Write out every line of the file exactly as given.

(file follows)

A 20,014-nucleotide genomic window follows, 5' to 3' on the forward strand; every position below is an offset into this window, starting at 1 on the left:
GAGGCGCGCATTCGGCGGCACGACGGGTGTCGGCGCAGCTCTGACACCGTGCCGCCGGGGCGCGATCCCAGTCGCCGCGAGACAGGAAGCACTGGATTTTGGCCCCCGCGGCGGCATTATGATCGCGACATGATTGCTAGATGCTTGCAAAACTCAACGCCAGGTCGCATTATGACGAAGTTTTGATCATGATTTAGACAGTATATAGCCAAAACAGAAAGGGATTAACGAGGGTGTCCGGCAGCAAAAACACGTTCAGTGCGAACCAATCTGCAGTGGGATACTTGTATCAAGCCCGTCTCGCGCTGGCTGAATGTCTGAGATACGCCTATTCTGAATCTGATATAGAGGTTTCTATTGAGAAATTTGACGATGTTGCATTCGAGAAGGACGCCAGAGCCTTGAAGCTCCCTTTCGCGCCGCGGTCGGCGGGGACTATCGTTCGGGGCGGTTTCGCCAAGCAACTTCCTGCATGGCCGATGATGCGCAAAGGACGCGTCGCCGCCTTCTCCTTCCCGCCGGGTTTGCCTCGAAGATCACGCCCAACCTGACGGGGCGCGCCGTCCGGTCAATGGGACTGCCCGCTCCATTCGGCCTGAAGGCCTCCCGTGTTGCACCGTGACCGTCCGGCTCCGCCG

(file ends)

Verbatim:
A 20,014-nucleotide genomic window follows, 5' to 3' on the forward strand; every position below is an offset into this window, starting at 1 on the left:
GAGGCGCGCATTCGGCGGCACGACGGGTGTCGGCGCAGCTCTGACACCGTGCCGCCGGGGCGCGATCCCAGTCGCCGCGAGACAGGAAGCACTGGATTTTGGCCCCCGCGGCGGCATTATGATCGCGACATGATTGCTAGATGCTTGCAAAACTCAACGCCAGGTCGCATTATGACGAAGTTTTGATCATGATTTAGACAGTATATAGCCAAAACAGAAAGGGATTAACGAGGGTGTCCGGCAGCAAAAACACGTTCAGTGCGAACCAATCTGCAGTGGGATACTTGTATCAAGCCCGTCTCGCGCTGGCTGAATGTCTGAGATACGCCTATTCTGAATCTGATATAGAGGTTTCTATTGAGAAATTTGACGATGTTGCATTCGAGAAGGACGCCAGAGCCTTGAAGCTCCCTTTCGCGCCGCGGTCGGCGGGGACTATCGTTCGGGGCGGTTTCGCCAAGCAACTTCCTGCATGGCCGATGATGCGCAAAGGACGCGTCGCCGCCTTCTCCTTCCCGCCGGGTTTGCCTCGAAGATCACGCCCAACCTGACGGGGCGCGCCGTCCGGTCAATGGGACTGCCCGCTCCATTCGGCCTGAAGGCCTCCCGTGTTGCACCGTGACCGTCCGGCTCCGCCG